My dissertation examined congressional oversight of the executive branch, and much of my early work focused on congressional-bureaucratic relationships. My current research interests reside at the intersection of electoral reform, elections administration, and voting behavior. I am currently working on a book examining the impact of Proposition 14, which created the top-two system of elections, on California politics and government. I have also worked with the local Registrar of Voters on projects related to vote by mail and the costs of administering elections.

Peer Reviewed

2016. “It’s Not Convenient: Early and Weekend Voting.” In Why Don’t Americans Vote? Causes and Consequences, B. King and K. Hale (eds.). Santa Barbara: ABC-CLIO. With Dari Sylvester.

2016. “The Effects of Majoring in Political Science on Political Efficacy.” The Journal of Political Science Education. DOI:10.1080/15512169.2016.1182439. With Casey B. K. Dominguez & J. Michael Williams. (pdf)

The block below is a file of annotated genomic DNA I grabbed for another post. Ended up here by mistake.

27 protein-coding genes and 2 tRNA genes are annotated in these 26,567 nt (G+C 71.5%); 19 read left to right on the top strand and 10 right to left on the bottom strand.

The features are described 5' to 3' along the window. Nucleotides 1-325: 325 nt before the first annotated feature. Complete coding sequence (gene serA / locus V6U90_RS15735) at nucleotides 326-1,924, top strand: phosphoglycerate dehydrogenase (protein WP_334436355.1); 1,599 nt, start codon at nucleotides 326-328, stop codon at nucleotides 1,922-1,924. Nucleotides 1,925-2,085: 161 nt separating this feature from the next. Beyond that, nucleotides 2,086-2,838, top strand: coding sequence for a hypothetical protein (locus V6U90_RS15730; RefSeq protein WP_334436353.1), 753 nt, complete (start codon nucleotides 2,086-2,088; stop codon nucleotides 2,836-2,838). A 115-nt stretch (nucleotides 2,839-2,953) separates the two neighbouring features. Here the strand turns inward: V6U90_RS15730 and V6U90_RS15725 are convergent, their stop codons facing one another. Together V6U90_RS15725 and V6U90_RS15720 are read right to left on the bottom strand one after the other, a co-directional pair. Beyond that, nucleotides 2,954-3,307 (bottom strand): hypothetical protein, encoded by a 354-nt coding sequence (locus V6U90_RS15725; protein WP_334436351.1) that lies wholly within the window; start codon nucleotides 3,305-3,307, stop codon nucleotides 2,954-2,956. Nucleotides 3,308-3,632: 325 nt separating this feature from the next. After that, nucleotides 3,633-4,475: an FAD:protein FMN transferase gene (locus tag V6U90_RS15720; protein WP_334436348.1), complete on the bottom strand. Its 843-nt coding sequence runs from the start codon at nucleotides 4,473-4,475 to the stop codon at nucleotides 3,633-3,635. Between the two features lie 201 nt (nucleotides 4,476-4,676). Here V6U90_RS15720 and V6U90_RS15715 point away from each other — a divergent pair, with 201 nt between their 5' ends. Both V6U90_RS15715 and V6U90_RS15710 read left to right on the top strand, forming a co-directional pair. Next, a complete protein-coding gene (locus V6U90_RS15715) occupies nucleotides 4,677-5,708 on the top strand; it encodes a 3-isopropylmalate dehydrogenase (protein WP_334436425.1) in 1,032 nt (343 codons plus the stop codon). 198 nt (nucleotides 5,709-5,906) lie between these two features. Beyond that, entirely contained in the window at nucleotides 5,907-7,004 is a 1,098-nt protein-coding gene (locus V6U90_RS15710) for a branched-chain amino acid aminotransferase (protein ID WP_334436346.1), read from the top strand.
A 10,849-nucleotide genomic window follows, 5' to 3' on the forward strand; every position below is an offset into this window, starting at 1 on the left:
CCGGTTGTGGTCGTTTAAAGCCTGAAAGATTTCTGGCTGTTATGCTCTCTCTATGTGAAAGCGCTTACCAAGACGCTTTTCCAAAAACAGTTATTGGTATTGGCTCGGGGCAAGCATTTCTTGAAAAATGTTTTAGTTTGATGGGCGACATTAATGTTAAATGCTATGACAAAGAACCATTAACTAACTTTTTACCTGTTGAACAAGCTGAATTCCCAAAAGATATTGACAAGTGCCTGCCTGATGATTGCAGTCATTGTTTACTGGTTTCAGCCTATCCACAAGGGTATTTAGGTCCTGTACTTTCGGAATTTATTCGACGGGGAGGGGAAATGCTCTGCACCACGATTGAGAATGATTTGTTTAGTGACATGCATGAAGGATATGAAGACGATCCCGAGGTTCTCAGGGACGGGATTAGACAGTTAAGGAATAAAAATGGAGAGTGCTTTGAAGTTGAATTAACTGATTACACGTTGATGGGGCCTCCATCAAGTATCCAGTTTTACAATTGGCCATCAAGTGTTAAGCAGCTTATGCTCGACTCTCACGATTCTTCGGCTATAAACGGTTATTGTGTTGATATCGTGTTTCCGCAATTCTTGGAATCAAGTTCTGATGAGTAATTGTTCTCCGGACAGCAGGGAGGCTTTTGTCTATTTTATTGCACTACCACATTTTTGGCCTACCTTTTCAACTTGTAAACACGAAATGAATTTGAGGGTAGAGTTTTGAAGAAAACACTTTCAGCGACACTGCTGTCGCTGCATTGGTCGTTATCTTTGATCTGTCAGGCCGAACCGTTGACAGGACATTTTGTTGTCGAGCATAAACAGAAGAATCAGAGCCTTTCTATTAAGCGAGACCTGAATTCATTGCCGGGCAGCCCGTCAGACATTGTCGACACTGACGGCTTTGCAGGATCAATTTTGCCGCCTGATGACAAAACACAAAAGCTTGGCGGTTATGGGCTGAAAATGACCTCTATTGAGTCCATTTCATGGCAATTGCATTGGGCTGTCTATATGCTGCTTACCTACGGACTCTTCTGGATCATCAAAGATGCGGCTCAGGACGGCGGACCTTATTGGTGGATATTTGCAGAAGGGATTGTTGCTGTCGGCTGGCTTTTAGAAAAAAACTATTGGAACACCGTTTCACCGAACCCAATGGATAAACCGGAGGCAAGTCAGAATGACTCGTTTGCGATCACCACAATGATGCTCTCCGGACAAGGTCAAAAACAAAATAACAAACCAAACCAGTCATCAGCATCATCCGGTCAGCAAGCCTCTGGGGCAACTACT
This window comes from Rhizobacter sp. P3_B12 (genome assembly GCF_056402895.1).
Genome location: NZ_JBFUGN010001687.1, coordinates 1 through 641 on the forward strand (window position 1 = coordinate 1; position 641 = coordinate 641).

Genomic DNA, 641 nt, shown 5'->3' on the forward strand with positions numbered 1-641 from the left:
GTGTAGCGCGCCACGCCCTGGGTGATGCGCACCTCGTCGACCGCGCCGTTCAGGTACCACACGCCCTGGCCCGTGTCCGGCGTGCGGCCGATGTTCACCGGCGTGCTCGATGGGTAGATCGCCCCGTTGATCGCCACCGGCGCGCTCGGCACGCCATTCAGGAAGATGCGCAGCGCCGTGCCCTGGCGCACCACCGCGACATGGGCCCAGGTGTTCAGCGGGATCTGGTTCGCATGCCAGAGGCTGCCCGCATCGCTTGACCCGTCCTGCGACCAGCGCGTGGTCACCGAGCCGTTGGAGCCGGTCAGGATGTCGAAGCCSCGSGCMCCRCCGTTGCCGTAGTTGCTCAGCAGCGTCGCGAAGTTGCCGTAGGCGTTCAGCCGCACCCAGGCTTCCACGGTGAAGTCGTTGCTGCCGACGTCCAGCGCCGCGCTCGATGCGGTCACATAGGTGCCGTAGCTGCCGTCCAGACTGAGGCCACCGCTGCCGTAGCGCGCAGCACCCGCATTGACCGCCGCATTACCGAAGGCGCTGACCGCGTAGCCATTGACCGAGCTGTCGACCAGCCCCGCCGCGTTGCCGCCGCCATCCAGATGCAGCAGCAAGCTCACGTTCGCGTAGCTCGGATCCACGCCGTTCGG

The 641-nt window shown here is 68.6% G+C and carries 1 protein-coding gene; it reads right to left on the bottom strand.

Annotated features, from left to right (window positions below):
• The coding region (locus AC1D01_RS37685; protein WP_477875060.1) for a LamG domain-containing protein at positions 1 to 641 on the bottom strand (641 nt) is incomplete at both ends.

2014. “Proposition 14 and California’s Minor Parties: A Case Study of Electoral Reform and Party Response.” California Journal of Politics and Policy 6:437-70. DOI 10.1515/cjpp-2012-0043. The original publication is available here. A revised and expanded version of the article can be found here.

2013“Is It the Message or the Person? Lessons from a Field Experiment about Who Converts to Permanent Vote by Mail.” Election Law Journal. With Dari Sylvester. (pdf)

2012. “Why Just Two Parties? A Voting Game to Illustrate Duverger’s Law.” PS: Political Science & Politics. DOI 10.1017/S1049096512000765. (pdf)

2012. “California’s HAVA Odyssey” in More Votes that Count: A Case Study in Voter Mobilization, R. Beneditti (ed.). Berkeley: Berkeley Public Policy Press. (pdf)

2010. “Congressional Use of Authorization and Oversight.” Congress & the Presidency. DOI: 10.1080/07343460903390703. (pdf)

Other Recent Work/Publications

2012. “How Prop. 14 Weakens Democracy.” Los Angeles Times, Oct. 24.

Posts on Pacific’s Political Science Department blog.